Larry Zerner Breaks Down This Week’s Oral Arguments in the ‘Friday the 13th’ Case; May/June Decision Expected


Yesterday was a pretty big day for the Friday the 13th franchise, marking the eleventh anniversary of the 2009 remake – which quite depressingly means that it’s been eleven years since we last saw Jason Voorhees – as well as the latest round of oral arguments in the messy legal battle over the franchise’s rights: Sean Cunningham/Horror Inc. vs. Victor Miller.

Long story short, the Second Circuit Court of Appeals has been tasked with deciding if Miller retains ownership of the original film’s script (back in 2018, a trial judge had ruled that the U.S. rights go to Miller after all these years under the Copyright Act’s termination right) or if those rights will revert back to Cunningham, and oral arguments took place yesterday.

As always at a time like this we turn to Friday the 13th Part 3 star and entertainment lawyer Larry Zerner, who has provided a full breakdown of yesterday’s events over on Twitter.

The basic gist here is Cunningham/Horror Inc. are arguing that Miller was a hired employee when he wrote the original Friday the 13th script, meaning he never should’ve been able to claim the rights to that script in the first place. The Second Circuit Court of Appeals, Zerner says, should decide in May or June of this year whether or not that argument holds any water.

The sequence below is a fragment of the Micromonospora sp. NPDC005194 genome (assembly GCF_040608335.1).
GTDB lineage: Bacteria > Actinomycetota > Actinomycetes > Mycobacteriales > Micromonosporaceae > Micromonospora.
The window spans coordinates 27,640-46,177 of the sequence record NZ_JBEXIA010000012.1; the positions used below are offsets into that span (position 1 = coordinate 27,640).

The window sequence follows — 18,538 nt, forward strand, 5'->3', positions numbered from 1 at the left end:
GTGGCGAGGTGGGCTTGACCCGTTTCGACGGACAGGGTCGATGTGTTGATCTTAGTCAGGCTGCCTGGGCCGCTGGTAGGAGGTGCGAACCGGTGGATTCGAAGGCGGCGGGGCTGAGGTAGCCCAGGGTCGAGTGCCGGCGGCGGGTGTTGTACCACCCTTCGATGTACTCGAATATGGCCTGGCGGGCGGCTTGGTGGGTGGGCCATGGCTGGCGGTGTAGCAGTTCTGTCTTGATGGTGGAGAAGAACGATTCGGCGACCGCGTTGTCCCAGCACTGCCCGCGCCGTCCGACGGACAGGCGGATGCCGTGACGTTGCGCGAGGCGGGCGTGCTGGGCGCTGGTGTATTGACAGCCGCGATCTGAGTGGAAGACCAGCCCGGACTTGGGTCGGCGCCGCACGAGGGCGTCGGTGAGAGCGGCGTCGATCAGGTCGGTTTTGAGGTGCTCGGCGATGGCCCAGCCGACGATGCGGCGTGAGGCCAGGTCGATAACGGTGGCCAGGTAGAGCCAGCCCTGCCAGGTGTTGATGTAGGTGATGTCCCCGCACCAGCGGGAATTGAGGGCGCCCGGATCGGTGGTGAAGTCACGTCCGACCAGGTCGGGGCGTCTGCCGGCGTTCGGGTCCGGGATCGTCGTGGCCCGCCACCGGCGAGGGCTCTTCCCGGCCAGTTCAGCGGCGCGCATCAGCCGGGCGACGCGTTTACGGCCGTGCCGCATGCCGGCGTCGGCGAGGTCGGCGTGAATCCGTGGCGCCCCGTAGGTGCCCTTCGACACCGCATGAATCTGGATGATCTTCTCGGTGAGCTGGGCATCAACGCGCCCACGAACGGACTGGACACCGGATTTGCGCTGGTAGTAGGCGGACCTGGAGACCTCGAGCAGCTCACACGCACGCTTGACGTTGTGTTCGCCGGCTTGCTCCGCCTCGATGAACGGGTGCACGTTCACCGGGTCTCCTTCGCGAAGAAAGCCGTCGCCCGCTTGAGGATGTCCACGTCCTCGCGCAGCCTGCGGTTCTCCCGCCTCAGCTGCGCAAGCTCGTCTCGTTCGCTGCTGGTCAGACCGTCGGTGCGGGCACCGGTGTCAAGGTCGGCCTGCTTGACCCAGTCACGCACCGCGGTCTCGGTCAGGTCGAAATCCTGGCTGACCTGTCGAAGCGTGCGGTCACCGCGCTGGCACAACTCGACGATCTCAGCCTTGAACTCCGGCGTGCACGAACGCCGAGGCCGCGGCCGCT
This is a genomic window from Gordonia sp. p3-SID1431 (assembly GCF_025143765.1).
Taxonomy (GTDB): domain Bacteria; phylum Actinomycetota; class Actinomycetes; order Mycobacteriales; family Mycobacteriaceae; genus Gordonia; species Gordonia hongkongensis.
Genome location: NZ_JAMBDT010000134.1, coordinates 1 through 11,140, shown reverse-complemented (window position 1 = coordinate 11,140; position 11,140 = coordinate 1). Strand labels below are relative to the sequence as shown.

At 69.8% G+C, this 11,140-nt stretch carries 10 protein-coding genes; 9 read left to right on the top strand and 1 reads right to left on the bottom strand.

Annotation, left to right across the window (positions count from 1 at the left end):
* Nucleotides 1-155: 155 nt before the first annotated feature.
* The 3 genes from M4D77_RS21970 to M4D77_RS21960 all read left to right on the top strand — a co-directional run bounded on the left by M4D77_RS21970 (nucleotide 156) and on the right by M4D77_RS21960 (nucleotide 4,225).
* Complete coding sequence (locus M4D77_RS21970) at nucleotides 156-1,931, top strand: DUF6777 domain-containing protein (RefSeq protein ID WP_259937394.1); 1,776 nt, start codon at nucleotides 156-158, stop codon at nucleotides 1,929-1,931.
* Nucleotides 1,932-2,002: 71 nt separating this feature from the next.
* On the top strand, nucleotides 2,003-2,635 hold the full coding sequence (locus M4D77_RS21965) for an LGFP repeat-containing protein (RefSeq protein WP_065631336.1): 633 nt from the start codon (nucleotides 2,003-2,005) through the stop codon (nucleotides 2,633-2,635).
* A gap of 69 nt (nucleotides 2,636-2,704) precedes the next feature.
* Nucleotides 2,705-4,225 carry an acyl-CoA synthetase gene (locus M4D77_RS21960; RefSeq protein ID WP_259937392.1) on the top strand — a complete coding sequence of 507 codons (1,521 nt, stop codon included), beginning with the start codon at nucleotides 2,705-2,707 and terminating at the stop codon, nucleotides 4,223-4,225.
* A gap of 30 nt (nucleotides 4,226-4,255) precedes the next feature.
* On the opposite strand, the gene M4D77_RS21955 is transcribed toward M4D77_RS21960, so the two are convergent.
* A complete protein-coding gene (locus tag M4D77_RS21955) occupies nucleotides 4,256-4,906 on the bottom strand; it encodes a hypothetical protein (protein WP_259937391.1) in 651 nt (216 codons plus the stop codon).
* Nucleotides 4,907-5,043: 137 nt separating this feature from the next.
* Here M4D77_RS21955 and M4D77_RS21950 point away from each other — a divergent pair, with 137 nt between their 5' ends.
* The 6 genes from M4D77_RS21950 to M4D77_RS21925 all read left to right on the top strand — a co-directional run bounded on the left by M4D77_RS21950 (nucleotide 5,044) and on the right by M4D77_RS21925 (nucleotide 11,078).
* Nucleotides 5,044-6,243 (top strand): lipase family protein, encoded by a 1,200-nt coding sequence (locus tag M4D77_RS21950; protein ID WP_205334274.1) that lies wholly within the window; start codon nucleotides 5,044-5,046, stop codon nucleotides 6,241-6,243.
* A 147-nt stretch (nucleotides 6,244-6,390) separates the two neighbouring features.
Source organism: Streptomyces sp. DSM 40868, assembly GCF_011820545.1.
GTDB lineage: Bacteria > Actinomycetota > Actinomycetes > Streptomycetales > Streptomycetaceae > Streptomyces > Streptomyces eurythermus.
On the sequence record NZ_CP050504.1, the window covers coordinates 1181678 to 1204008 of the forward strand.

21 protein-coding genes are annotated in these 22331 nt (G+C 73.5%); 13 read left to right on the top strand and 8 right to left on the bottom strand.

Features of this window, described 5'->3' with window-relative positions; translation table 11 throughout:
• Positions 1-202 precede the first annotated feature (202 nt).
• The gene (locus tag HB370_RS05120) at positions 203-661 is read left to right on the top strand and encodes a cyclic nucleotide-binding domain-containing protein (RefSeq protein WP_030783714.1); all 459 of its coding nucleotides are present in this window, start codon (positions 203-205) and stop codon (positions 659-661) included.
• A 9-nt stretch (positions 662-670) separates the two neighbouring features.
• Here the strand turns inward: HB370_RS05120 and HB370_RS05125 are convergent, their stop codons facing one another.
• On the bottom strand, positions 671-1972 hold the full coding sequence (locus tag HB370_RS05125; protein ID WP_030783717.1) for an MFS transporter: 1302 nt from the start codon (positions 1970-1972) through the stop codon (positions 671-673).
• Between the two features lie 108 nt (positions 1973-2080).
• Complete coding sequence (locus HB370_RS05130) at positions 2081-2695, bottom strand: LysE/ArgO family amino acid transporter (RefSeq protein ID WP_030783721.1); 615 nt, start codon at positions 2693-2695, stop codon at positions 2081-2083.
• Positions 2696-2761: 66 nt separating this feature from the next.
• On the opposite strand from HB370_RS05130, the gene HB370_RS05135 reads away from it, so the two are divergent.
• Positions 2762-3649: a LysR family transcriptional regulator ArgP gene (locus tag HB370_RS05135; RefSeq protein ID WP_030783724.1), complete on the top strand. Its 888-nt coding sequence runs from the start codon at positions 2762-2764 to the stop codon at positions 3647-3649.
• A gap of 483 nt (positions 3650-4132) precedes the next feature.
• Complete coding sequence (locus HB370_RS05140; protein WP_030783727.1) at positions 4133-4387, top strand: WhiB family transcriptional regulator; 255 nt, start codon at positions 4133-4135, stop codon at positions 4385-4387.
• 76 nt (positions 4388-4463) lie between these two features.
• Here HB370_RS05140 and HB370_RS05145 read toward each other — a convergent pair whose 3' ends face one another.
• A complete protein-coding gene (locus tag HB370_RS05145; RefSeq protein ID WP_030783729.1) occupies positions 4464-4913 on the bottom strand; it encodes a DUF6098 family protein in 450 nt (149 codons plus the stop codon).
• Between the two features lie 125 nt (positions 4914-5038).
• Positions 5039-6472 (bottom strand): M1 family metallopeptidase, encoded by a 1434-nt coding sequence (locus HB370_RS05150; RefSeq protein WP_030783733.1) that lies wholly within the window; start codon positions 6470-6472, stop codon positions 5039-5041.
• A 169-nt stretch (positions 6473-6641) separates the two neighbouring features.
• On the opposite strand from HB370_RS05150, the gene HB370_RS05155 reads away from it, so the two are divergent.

Zerner explains, “The court can do one of three things. 1) Affirm that Victor won and he owns the rights to the first F13, 2) Reverse and say that Sean owns all the rights or 3) Send it back to the district court for a trial.” He adds, “If I had to pick, I would bet that the court affirms and holds that Victor owns the rights (but you never know). If either side loses, they can appeal to the Supreme Court, but very unlikely that the S.Ct. would accept the case.”

If Miller wins this latest battle, as Zerner predicts, it would still mean that he’ll eventually have to work with Cunningham in order for the franchise to be brought back to life – Miller, after all, only owns the rights to the original script and the characters and elements present in it; this does not include the adult, hockey-mask wearing Jason Voorhees, who did not appear in that film. A win from Cunningham, however, would potentially make the road to Jason’s return a whole lot shorter. No matter who wins, the case could be going to the Supreme Court next.

In other words, don’t expect a neat bow to be put onto this one in May/June.

For the full breakdown, check out Zerner’s complete Twitter thread down below.